By Mike Lopresti For The Herald Bulletin
The Herald Bulletin
---- — CHICAGO — Matt Painter sat at Big Ten media day and was asked about the past season gone askew. Anyone looking for wishy-washy had come to the wrong table.
This is no time to be meek, and no time to be mute. The fascinating question about Purdue this season? How the Boilermakers — the young and the old — respond to being publicly called out by their coach.
Because they certainly have been.
“A lot of people care about Purdue basketball. I take that personal,” Painter said. “There were a lot of years of Purdue basketball before Coach (Gene) Keady, but to me, that’s all that I’ve known. We might have struggled at times with him. We might have struggled with me in certain areas. But we always played hard, and we always laid it on the line. So when we got away from that, to me, that’s our biggest challenge.”
Atonement. Eventually, every program needs it. Bad memories must be power-washed. But this is different for the Boilermakers and cuts closer to the bone. It was not just the 16-18 record last season that tormented Painter, who had averaged 25 wins the previous six years. It was a wrong turn in Purdue’s basketball passion.
He was plain enough last March, standing in a hallway in the United Center, questioning his team’s year-round commitment after the Boilermakers were whisk-broomed from the Big Ten tournament by Nebraska.
And he is plain enough now.
“There is an eagerness and excitement to get back on track, to fight for what is ours,” he said. “I told our guys we had an identity crisis. It says ‘play hard’ on our shorts, but we haven’t been playing hard. It’s false advertising.”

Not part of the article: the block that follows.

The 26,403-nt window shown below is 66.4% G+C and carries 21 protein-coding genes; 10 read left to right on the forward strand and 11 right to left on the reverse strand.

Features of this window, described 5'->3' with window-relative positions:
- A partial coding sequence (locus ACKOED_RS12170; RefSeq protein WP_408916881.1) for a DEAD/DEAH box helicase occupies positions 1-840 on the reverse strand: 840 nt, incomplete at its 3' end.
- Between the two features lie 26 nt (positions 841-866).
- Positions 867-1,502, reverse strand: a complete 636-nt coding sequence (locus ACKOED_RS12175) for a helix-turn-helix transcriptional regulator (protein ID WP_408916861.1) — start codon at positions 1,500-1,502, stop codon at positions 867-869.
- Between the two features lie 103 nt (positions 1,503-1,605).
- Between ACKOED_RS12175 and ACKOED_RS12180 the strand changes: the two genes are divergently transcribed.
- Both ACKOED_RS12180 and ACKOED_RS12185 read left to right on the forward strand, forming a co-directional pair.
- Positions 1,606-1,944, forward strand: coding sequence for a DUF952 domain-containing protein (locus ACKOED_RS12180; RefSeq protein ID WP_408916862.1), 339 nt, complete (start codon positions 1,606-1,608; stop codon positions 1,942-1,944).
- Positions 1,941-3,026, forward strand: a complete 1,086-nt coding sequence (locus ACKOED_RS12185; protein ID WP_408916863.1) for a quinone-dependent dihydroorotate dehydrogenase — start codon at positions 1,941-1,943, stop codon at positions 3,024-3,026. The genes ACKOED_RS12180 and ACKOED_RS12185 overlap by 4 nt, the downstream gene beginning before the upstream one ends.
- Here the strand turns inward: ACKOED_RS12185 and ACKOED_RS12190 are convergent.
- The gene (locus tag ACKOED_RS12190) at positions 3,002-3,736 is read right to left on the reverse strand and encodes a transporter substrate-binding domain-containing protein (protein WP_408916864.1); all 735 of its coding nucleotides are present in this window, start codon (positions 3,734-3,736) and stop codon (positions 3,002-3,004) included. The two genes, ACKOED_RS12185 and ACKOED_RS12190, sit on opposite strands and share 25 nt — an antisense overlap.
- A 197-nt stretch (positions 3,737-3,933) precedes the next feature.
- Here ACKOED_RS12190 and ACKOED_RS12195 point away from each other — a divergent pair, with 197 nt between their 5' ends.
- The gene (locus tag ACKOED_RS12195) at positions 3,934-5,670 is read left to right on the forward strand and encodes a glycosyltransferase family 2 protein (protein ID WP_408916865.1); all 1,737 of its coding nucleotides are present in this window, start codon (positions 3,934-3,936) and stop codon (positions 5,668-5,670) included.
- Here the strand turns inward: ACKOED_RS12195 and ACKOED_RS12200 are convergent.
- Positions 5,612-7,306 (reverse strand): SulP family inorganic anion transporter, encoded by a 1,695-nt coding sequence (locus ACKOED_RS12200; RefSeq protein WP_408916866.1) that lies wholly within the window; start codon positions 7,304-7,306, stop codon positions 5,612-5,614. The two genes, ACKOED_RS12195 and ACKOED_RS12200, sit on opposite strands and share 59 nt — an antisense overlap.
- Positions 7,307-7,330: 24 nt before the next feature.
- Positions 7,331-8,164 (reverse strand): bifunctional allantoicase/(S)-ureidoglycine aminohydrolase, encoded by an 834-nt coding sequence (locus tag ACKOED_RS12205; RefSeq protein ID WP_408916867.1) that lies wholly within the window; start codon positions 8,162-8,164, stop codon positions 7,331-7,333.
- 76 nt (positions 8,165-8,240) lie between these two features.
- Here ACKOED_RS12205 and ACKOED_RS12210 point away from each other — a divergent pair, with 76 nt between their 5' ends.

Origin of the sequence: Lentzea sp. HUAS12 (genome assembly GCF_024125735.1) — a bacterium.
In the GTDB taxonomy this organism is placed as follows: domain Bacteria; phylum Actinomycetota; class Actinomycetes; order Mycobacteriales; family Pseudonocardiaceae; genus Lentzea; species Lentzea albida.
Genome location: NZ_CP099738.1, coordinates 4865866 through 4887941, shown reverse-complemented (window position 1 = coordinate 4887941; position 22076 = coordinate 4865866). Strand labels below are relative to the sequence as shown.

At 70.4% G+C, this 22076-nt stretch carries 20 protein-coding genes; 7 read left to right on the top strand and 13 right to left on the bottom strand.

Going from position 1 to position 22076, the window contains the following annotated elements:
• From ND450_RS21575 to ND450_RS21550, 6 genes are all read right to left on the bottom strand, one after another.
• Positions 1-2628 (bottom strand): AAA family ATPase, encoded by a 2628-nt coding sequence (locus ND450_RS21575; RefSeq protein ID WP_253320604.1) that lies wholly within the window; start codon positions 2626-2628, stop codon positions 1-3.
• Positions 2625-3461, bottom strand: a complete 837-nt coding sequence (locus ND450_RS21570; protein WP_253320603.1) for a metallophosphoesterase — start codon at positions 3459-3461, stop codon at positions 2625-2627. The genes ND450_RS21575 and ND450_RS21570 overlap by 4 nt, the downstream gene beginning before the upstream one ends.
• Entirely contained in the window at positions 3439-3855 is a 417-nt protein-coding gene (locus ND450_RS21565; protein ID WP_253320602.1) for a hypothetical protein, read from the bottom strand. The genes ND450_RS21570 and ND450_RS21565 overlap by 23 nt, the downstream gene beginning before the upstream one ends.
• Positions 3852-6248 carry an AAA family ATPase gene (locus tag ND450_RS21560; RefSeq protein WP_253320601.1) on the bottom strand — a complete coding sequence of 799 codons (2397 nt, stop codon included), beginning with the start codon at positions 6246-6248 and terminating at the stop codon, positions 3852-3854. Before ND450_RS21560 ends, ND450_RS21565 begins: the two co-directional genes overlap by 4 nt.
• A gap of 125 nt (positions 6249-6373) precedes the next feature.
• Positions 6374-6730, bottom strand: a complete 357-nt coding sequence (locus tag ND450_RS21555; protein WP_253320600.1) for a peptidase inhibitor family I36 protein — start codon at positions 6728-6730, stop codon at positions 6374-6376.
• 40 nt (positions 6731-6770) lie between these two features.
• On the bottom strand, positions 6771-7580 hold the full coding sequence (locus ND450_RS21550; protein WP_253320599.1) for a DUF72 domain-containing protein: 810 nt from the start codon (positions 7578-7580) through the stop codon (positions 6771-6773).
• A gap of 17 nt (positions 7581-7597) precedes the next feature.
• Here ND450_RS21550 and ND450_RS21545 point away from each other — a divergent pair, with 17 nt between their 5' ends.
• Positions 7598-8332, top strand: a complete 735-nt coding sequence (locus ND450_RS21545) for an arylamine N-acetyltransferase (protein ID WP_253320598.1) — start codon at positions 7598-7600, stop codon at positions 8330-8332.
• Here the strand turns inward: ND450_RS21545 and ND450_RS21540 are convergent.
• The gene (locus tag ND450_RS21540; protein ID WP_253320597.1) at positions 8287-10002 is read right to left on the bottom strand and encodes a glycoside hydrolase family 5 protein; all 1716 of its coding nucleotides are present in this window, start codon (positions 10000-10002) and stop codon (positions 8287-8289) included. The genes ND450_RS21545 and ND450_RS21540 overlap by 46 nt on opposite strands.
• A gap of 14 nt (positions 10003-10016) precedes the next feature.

Lately, Painter has pulled fewer punches than Mike Tyson.
“You want to stick by your guys,” he said. “But your leadership and your words have to be put into action. There has to be a commitment past what the coach tells you to do, if you want to be successful at a high level. I just don’t think we had the guys who were doing that.”
The early returns have been promising, but not always. It was leading scorer Terone Johnson who mentioned that “I felt like last year we had a lot of players that weren’t taking it seriously enough as far as in the offseason getting better. We just want to get back to the Purdue culture.”
Fine. But then what about A.J. Hammons missing early games for conduct unbecoming a Boilermaker. Has he gotten the message yet, or not?
“That question’s really for him, not me,” Painter said. “A lot of times what happens in our business, when you deal with young people, is you get a lot of lip service. They learn to say the right things. Will they do the right things?
“He’s got to be able to now show action.”
So there it is for Purdue. Some things must be improved and others proven. Meanwhile, Painter might be using coaching muscles he had not needed before. This challenge goes to the very heart of his trade, so permit him a coaching soliloquy.
“You’re trying to get them to do certain things, where some of them don’t quite understand the attention to detail that you have to have; a lot of little things that add up to a big win. I thought our attention to detail wasn’t great, and I also thought we just had guys who weren’t demanding enough of themselves.
“You get guys who do what they’re supposed to do off the court, and they’re talented? It always helps on the court. Always. I’ve never seen it where (being undisciplined) stays off the court. I’ve never seen that. It always trickles on the court.
“There weren’t major things, but little things. A guy’s 10 minutes late for the bus, a guy forgets his practice jersey to a shoot-around, a guy forgets his game jersey, a guy forgets to bring his shoes to the game. Those were four separate incidents, four different games. We went seven years and it didn’t happen once. It kind of showed where we were.
“Hopefully, we’ve learned from that.”
Anyway, he’s anxious to find out.